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Sure they do.

Most people think hummingbirds make no noises at all. Untrue. Of course they all hum - you can hear them coming from several feet away. Their wings hum at 80 beats a second during regular flight, 200 beats/second during highspeed dives.

Most species of hummingbird (there are lots) have been observed to twitter and give static-like chase notes. Aside from this, though, there are some hummingbirds with actual songs, often very complex arrangements of notes, sort of like a high-pitched canary. To hear a recording, visit http://www.learner.org/jnorth/spring2001/species/humm/Update021501.html.

The mexican wedge-tailed sabrewing hummingbird engages in a lek courtship ritual. 15 or so males congregate in a bush and sing to attract the ladies. A hummingbird may sing for over a minute without pausing. Different songs are used to signify interest in a female and defiance towards another territory-invading male.

Their songs are a mixture of gurgles and squeaks, which sounded to one researcher like "a buzzing insect caught in a babbling brook." Steve Howell, in his Guide to the Birds of Mexico and Northern Central America, described it as "a loud, prolonged, gurgling warble interspersed with squeaky chipping, starting typically with hesitant, nasal, reedy, insect-like chippering which may go on for minutes before breaking into full song."

The only common American species known to sing is the Anna's. Most American hummingbirds do not sing but do have a series of specific squeaks. The ones without proper songs rely on their gorgets for courtship displays, and to threaten territory intruders.


There has not been a great deal of research on hummingbirds. They're small and quick and a bitch to catch, and the babies require feeding every ten minutes round the clock, due to their crazy metabolisms. Banding isn't a workable option, as their legs are too small to accommodate even the tiniest bands; plus, they are so lightweight, any band would upset their balance and interfere with flight. [See note below - Ed]

So, it took quite a long time for hummingbirds to be investigated as thoroughly as other species. It wasn't until the early 90s that a hummingbird's brain was mapped. The coolest thing these scientists discovered was that hummingbirds' songs are learned.

This is not the case with most animals. Only humans, whales, dolphins, bats, and some birds are known to have the ability to learn vocalizations. If you take a kitten away from its mother, it's still going to say mew mew. Most animals can figure out what noises they're supposed to make without any parental help. Baby hummingbirds, taken away from their parents, would still know how to chirp, but they're also capable of learning a whole world of complicated combinations of sounds.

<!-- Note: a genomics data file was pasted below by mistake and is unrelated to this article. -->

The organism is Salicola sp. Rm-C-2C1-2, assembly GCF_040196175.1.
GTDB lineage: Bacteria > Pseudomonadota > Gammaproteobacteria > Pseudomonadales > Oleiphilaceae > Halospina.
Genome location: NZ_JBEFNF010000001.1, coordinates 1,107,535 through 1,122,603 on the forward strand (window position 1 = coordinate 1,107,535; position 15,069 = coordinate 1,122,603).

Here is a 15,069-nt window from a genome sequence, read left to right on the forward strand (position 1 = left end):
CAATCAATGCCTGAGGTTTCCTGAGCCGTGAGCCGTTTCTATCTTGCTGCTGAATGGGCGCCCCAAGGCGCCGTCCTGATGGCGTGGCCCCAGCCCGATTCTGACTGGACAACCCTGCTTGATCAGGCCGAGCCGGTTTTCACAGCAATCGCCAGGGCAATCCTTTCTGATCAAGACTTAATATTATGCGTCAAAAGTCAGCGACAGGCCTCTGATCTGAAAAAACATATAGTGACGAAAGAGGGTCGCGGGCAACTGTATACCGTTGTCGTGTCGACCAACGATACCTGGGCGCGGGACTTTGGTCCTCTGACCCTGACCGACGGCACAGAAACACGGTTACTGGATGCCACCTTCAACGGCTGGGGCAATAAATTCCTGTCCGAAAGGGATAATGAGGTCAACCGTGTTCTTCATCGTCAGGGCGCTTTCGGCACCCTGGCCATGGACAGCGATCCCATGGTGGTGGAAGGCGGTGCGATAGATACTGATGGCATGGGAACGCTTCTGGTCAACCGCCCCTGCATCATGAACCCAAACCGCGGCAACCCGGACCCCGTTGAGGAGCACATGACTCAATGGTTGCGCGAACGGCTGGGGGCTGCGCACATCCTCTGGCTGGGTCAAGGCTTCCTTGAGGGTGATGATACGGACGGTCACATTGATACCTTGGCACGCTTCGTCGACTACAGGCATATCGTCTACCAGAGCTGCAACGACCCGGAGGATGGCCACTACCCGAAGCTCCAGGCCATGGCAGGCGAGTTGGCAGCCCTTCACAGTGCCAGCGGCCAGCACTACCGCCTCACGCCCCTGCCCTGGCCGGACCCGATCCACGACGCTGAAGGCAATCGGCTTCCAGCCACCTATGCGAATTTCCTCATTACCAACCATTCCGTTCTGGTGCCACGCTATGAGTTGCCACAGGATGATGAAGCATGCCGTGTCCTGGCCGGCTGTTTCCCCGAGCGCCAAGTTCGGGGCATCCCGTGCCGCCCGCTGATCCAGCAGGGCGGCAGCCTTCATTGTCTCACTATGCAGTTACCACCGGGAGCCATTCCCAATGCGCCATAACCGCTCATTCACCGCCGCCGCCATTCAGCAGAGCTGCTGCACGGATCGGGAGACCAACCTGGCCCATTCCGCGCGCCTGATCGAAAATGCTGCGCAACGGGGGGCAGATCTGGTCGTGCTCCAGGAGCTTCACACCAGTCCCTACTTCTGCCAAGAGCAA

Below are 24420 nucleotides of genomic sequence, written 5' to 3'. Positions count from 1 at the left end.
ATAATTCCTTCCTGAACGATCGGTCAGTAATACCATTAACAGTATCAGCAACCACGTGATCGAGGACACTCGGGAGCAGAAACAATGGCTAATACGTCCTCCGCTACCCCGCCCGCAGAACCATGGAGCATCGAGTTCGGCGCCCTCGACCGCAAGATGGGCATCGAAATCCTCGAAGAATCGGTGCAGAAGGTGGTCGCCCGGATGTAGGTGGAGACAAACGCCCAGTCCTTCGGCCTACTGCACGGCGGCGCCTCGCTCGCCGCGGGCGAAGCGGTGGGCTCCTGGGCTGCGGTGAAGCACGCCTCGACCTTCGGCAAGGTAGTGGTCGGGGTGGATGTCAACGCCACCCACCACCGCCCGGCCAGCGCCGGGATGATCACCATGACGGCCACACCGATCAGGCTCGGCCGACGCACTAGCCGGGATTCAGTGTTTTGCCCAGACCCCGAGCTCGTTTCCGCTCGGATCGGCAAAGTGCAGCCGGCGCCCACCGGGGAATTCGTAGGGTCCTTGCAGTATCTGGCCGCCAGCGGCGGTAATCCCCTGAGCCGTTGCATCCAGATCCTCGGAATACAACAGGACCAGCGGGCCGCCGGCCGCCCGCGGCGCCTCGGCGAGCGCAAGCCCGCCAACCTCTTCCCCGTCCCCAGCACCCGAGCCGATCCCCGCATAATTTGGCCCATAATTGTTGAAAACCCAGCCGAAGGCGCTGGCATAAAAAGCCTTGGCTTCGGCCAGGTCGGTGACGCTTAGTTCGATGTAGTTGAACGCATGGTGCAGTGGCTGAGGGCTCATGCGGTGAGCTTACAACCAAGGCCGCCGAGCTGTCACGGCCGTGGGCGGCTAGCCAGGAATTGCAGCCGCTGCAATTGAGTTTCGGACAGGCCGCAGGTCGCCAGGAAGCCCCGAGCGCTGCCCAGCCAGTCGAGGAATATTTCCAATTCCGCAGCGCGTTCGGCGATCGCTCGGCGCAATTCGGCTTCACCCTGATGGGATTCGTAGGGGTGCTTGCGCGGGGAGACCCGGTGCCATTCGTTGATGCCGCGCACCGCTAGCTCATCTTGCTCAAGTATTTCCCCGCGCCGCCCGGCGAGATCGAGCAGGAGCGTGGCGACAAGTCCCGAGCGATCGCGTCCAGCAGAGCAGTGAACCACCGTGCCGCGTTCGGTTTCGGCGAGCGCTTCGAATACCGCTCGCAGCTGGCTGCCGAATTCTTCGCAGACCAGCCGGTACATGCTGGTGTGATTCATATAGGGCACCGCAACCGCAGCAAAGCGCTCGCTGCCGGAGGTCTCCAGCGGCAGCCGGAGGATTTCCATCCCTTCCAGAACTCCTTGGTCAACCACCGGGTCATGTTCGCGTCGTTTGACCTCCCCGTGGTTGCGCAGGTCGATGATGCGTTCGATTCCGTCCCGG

Vocal learning has been repeatedly demonstrated in two bird orders, Passeriformes (specifically, the oscine songbirds) and Psittaciformes (parrots), and, most recently, the Trochiliformes (hummingbirds). These three groups are widely separated from one another on the avian family tree, but their brains are quite similar. The same areas that control song learning and song production in songbirds and parrots are also present in the brains of hummingbirds. It was found that the songs of green hermit hummingbirds living in Costa Rica are different from those of the same species living in Trinidad. Weird.


thanks to:
http://www.wvu.edu/~agexten/wildlife/hummer.PDF
http://www.wbu.com/edu/hummer.htm
http://www.mschloe.com/hummer/huminfo.htm
http://web.missouri.edu/~multgord/wedge-tailed.shtml
http://www.amnh.org/naturalhistory/features/1000_feature.html
http://www.amnh.org/naturalhistory/media/1000_media.html

[Editor's note, 9/12/2007: momomom has pointed out that it is indeed possible to band hummingbirds; organizations such as Operation Ruby Throat (at http://www.rubythroat.org) do this on a regular basis.]

Apparently it is possible to interact with humming bird, musically. One was 'singing' from my neighbor's tree as I arrived home one night.

I slapped an 8 count rhythm on my legs. The bird paused, listening. I stopped, it chirped back a more complex, but similiar pattern. I stuck with the tempo: 8 beats me 8 beats you. This bird caught on to the groove. I kept it going for at least 15 minutes as both of our rythms became more and more complicated - beyond what two hands are capable of.

I was out-drummed by a bird, who was probably either showing off, or trying to mate with me.

The next day my new jam-buddy was dead. Apparently, it had been keeping my neighbor awake for the last week.

I haven't found any other birds to jam with since. I hope to find another bird like that.

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